This is another of David Wakefields wood toys. I have not make this one before, but he looks cute :)
I am going to use red oak for the main body and white maple for the tusks, to give a good color contrast.
I entered the design into Sketchup
I glued up 2 pieces of 3/4" thick red oak to make the blank. I made the blank bigger for 2 reasons...........1. Safety, you want a bigger blank to hold when you make the dado cut on the table saw, 2. leave room for an angle cut to level in drill press for 3/8" dowel hole drilling.
I did about 4 passes on the dado saw cut which is centered and 5/8" wide. I used blue masking tape to mark how far to move the blank into the saw for each cut.
I also drilled the 3 holes in the body.
I reduced the sign of the blank, so it would fit in my band saw and I used my biggest 1/2" size blade. I used an old wood clamp to hold the piece vertical in the band saw.
After I finished the bandsawing, I taped the 2 waste pieces back onto the main body, so it was ready to scroll saw the outline.
It took about 3 hours to make the main body including gluing and clamping up the blank boards.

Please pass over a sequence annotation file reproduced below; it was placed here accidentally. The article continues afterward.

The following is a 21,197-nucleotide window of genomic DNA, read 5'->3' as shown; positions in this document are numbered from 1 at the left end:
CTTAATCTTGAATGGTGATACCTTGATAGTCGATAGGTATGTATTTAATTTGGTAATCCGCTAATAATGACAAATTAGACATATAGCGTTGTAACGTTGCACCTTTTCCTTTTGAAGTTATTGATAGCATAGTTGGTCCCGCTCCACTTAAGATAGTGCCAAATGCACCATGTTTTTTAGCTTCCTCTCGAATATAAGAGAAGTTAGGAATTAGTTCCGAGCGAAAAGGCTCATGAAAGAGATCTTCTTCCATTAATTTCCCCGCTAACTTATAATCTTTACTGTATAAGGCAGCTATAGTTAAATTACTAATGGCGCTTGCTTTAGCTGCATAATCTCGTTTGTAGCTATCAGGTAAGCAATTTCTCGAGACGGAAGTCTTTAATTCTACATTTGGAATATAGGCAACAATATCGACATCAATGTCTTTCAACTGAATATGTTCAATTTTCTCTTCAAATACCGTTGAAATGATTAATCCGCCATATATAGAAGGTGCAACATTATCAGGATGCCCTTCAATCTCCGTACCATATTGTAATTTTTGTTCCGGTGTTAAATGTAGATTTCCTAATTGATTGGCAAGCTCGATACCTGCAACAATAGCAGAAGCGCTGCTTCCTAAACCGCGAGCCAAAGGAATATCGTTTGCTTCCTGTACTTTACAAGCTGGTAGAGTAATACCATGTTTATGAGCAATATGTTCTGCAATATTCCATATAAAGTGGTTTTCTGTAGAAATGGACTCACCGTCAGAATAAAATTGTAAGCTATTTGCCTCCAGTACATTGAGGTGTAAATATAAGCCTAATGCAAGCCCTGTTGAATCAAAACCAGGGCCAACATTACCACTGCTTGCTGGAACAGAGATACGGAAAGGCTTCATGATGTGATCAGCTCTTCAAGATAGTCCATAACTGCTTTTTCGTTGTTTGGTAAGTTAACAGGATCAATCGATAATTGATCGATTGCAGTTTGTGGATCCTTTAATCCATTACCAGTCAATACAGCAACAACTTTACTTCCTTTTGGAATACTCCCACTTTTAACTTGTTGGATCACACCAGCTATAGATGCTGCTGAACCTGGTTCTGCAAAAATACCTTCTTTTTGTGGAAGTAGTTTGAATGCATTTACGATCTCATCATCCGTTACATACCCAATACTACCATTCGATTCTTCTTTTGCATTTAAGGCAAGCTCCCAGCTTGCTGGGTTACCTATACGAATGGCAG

I always like to maximize the action the toy does, so how can I increase how wide his mouth opens?
Well, if I increase the cam throw, that will open his mouth further. I increased the throw by 1/4" by redesigning the cam.
But, you have to increase the wheel diameter also, because if you don't, the cam will hit the ground when you are moving it along. I increased the wheel diameter from 1-3/4" to 2-1/4".
I made an illustration to show how this toy works.
I wanted a darker brown color for the walrus, so I used this stain.
I pinned the cam to the axle using a short piece of 1/8" diameter dowel.
I then glued the first wheel to the axle and dried it in the oven at 120F. After that, it was sticky when I turned the glue on wheel.........so I put the walrus in the vise and ran the axle at high speed with my 3/8" hand held drill. I also put on some Johnson's wax as a lubricant. It seemed to work a lot smoother after I broke it in with the drill.
This was a fun project.
Using the dado blade versus making the body from 3 pieces is probably the best way to go. It did not take that long to set up the dado blade and then make about 4 cuts to depth.
The grandkids should enjoy this one!